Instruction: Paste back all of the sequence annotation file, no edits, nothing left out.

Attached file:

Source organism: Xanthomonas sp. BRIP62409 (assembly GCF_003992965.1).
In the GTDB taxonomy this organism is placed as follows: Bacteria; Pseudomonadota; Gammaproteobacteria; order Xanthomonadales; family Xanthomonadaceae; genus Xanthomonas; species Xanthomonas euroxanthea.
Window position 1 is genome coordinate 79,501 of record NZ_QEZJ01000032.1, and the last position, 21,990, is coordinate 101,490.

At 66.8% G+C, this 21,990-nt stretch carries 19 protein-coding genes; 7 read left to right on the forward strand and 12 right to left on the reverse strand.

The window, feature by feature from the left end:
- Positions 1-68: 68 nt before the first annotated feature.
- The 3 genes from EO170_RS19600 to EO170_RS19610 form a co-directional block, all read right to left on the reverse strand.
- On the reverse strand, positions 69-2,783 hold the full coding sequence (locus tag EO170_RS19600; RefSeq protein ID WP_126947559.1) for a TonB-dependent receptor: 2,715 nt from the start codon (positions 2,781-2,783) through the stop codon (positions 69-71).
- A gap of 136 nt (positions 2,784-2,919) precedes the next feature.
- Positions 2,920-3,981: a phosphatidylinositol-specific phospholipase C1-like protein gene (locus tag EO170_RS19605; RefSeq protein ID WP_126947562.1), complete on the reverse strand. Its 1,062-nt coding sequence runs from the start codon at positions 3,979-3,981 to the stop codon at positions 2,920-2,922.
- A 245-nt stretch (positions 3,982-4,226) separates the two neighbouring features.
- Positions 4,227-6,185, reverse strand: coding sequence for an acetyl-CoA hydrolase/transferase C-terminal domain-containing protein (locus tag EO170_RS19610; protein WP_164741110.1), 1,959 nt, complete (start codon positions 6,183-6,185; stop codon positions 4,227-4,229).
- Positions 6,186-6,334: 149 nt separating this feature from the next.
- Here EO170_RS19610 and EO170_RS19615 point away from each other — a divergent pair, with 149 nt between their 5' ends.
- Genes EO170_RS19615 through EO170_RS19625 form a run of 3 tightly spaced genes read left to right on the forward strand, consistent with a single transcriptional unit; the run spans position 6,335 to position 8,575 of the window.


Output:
Source organism: Xanthomonas sp. BRIP62409 (assembly GCF_003992965.1).
In the GTDB taxonomy this organism is placed as follows: Bacteria; Pseudomonadota; Gammaproteobacteria; order Xanthomonadales; family Xanthomonadaceae; genus Xanthomonas; species Xanthomonas euroxanthea.
Window position 1 is genome coordinate 79,501 of record NZ_QEZJ01000032.1, and the last position, 21,990, is coordinate 101,490.

At 66.8% G+C, this 21,990-nt stretch carries 19 protein-coding genes; 7 read left to right on the forward strand and 12 right to left on the reverse strand.

The window, feature by feature from the left end:
- Positions 1-68: 68 nt before the first annotated feature.
- The 3 genes from EO170_RS19600 to EO170_RS19610 form a co-directional block, all read right to left on the reverse strand.
- On the reverse strand, positions 69-2,783 hold the full coding sequence (locus tag EO170_RS19600; RefSeq protein ID WP_126947559.1) for a TonB-dependent receptor: 2,715 nt from the start codon (positions 2,781-2,783) through the stop codon (positions 69-71).
- A gap of 136 nt (positions 2,784-2,919) precedes the next feature.
- Positions 2,920-3,981: a phosphatidylinositol-specific phospholipase C1-like protein gene (locus tag EO170_RS19605; RefSeq protein ID WP_126947562.1), complete on the reverse strand. Its 1,062-nt coding sequence runs from the start codon at positions 3,979-3,981 to the stop codon at positions 2,920-2,922.
- A 245-nt stretch (positions 3,982-4,226) separates the two neighbouring features.
- Positions 4,227-6,185, reverse strand: coding sequence for an acetyl-CoA hydrolase/transferase C-terminal domain-containing protein (locus tag EO170_RS19610; protein WP_164741110.1), 1,959 nt, complete (start codon positions 6,183-6,185; stop codon positions 4,227-4,229).
- Positions 6,186-6,334: 149 nt separating this feature from the next.
- Here EO170_RS19610 and EO170_RS19615 point away from each other — a divergent pair, with 149 nt between their 5' ends.
- Genes EO170_RS19615 through EO170_RS19625 form a run of 3 tightly spaced genes read left to right on the forward strand, consistent with a single transcriptional unit; the run spans position 6,335 to position 8,575 of the window.